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A taxing problem: should the rich pay for cheese?
New Labour certainly keep their promises. Before they were elected, they promised to reform the loophole that enables the super-rich to avoid paying tax, by claiming "non-domicile tax status". And now, 11 years later, they're still promising to do it.
This ruse involves living in Britain while not being an official resident, and is one of the main ways in which the richest 54 billionaires in the country have paid on average 1 and a half per cent tax. Now the Government has said they can carry on doing that, except that after seven years they'll have to pay £30,000 a year to keep claiming this status. So now there's a campaign to stop this. For example, The Times tells us these talented types will leave the country, taking their "ingenuity and enterprising energy."
Because presumably someone like Roman Abramovich will say, "Now instead of a billion pounds I'm only going to take home £999,999,970. Well it's hardly worth the bother, I'm going back to Russia." Maybe some billionaires won't notice the full scale of the attack until they receive their first wage packet after the law starts. They'll open the envelope on a Friday afternoon and squeal, "Oh no – there's hardly anything left."
Then Mrs. Abramovich will scream: "How am I going to manage with 30 grand missing? I was going to buy a leopard in the morning, now I'll have to wait until Tuesday. I can't go on struggling like this."
You can defend any amount of greed or barbarity on these grounds. You could have said, "The proposals to restrict Roman emperors from selecting slaves at random to be subjected to sexual depravity for their amusement, will force these talented tyrants to leave Rome, taking their ingenuity and fiddling skills to Persia." Maybe we should make armed robbery legal, so that armed robbers are attracted to the country, where they'll provide a crucial boost to the stocking industry.
The genius of this argument is it says that to let the richest people in the country not pay tax is good for the economy. In effect it's saying the less we take from them, the richer we are. If these people who defend this approach got a job as a salesman they'd boast, "Today was fantastic. I sold a two-year-old Mercedes for a pound, a four-bedroom detached house for nothing and an original Rembrandt as a swap with a dishcloth. The trick is not to ask them to pay anything as that ensures they come back."
Our tax laws have become so soft that last year the International Monetary Fund put us in the same category as Bermuda and the Cayman Islands. Along with Ireland, we're the only country that allows the wealthy to live here and pay no tax through this system, and apparently we should be proud of this. So we're bragging, "We're so soft they come to rob us. Isn't that wonderful? They don't rob France or Italy, just us. But we mustn't upset them or they might go somewhere else and rob them instead."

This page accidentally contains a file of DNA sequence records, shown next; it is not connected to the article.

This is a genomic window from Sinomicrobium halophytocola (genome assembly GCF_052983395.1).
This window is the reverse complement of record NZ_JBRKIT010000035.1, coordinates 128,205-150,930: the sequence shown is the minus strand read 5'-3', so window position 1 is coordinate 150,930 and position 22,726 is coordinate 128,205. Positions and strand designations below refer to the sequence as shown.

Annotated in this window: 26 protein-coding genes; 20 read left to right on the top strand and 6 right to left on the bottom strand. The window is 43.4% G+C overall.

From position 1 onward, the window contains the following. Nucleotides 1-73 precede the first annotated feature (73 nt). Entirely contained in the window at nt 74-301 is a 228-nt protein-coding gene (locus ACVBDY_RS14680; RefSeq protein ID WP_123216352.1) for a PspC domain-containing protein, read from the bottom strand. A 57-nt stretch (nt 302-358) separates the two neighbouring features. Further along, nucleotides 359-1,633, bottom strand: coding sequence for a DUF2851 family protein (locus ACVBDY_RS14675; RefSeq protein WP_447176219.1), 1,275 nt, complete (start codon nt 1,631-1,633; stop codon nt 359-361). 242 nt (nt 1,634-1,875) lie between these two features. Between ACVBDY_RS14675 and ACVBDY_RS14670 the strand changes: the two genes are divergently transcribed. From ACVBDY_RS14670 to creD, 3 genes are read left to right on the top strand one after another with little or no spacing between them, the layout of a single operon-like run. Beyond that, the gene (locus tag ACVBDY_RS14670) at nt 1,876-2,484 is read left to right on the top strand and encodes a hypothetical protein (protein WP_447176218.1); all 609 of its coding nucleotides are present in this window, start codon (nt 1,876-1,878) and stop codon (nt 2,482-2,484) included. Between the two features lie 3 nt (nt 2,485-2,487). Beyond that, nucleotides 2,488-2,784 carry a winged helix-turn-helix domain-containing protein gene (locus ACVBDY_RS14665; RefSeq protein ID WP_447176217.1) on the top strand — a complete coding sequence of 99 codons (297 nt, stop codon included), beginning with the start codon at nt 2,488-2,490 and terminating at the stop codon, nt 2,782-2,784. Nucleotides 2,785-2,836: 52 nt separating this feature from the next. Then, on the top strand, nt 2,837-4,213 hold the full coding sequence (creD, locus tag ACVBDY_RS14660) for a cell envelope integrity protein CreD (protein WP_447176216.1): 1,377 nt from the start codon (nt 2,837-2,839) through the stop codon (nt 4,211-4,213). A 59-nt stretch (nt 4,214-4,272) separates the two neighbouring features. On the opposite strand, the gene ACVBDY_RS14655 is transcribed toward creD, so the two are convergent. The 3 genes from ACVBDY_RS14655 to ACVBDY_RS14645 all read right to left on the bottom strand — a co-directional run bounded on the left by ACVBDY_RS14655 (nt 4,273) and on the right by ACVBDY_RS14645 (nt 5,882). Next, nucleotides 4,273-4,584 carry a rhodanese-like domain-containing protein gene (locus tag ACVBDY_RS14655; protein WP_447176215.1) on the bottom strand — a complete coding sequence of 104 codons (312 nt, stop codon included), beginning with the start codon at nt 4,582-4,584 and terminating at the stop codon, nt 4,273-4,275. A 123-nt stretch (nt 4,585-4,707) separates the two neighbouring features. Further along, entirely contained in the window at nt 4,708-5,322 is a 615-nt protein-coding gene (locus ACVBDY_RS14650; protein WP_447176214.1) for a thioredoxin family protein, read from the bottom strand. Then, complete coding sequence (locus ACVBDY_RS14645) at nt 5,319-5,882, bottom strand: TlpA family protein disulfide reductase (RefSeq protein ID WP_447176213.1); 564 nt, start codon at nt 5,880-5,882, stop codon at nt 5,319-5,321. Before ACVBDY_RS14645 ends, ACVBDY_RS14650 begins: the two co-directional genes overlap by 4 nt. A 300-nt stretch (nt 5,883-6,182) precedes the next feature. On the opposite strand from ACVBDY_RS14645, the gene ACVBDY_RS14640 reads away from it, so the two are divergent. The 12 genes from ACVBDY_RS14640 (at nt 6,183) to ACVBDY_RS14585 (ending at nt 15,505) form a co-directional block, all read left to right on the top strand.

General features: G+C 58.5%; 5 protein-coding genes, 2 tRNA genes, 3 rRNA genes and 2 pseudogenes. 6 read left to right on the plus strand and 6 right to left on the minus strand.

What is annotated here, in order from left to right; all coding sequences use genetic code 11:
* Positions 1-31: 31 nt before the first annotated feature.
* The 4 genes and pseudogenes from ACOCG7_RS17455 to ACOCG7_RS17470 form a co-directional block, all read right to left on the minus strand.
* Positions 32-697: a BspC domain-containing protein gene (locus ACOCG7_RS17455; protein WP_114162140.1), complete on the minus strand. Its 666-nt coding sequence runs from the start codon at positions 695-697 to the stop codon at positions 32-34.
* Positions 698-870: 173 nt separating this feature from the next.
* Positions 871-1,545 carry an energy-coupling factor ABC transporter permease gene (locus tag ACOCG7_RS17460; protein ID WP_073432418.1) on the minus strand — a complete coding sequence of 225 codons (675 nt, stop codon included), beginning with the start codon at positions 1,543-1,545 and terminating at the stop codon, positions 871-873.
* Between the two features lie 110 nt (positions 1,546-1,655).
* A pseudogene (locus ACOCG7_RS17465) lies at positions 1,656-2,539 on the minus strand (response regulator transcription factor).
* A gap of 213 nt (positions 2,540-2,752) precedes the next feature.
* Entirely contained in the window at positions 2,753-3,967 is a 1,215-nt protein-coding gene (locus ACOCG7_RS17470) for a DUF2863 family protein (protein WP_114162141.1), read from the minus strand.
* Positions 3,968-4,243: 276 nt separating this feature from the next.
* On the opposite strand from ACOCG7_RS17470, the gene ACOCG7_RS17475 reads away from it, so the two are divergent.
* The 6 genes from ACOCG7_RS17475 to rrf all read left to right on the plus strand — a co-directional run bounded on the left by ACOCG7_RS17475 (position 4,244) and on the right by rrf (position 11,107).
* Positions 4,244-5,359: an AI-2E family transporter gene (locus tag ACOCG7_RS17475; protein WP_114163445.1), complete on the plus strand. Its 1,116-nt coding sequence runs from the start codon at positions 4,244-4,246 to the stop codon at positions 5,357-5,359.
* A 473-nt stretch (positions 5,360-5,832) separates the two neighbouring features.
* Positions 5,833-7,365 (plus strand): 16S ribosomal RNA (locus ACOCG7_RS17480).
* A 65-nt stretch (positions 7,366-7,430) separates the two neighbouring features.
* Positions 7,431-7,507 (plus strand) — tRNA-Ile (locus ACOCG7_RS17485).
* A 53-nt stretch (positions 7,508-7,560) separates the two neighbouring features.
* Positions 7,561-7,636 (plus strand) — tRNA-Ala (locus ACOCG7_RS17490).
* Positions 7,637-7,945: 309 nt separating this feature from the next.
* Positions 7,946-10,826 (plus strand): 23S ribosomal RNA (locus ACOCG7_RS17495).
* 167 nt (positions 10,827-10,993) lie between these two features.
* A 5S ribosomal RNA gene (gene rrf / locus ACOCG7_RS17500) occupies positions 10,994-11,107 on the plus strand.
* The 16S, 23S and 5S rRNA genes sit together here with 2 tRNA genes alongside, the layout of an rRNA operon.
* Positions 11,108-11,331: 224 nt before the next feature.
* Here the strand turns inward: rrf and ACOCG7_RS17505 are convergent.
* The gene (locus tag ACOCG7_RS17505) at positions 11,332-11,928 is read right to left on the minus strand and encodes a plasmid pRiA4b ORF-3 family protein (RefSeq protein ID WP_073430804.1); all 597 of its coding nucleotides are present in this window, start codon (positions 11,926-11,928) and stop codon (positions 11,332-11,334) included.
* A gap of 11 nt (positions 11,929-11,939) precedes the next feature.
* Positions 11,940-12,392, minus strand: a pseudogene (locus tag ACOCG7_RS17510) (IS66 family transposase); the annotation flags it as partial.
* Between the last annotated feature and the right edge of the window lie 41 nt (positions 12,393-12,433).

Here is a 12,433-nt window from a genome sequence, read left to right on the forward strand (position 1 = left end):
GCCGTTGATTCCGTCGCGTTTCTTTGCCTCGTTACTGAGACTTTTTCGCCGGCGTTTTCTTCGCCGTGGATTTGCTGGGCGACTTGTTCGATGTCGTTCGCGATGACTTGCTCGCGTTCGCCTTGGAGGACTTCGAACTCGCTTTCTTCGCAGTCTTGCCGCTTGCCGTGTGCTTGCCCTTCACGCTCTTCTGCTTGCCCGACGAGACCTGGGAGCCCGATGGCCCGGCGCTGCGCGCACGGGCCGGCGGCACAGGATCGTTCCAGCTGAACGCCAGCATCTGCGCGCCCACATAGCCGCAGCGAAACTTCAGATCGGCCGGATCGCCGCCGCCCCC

So maybe we should go further in enticing the world's rich, and let them off VAT as well. And think how many would come if they didn't have to pay for car tax or a TV license. And we could bring in a rule that if you earn over a million pounds a year you don't have to pay for cheese.
The other argument always used to defend low tax rates for the rich is that stricter rates would somehow hit the poor, as in the sort of articles about inheritance tax that say the worst victims are somehow fishermen in the Orkneys who live in a canoe. And they're trying that with the non-domicile status rule, so there was a letter in the Daily Telegraph from a woman lamenting that although she's not at all rich, the change would force her to leave the country.
And you expect it to continue, "I claimed non-domicile status after arriving here from Cyprus, simply in order to fulfil my late husband's wishes of providing a palace full of billiard tables for his beloved poodles. If this vindictive law is passed, I'm afraid I will have no choice but to fire the little treasures off into space."
It wouldn't be so bad if the people opposed to the proposed change were honest, and said, "I feel very strongly that this is a counter-productive measure because I want to keep all my money, even though I've got more than I could ever spend because I want it and I don't care about your health service because I own my own intensive care unit so that money's mine."
Which is why non-domicile tax status is one of those modern phrases, like the names given to various disorders ascribed to unruly kids, that makes you think "Oh that's what they call it now is it? Why can't they stick with its simple old-fashioned name, of being a selfish, greedy bastard?"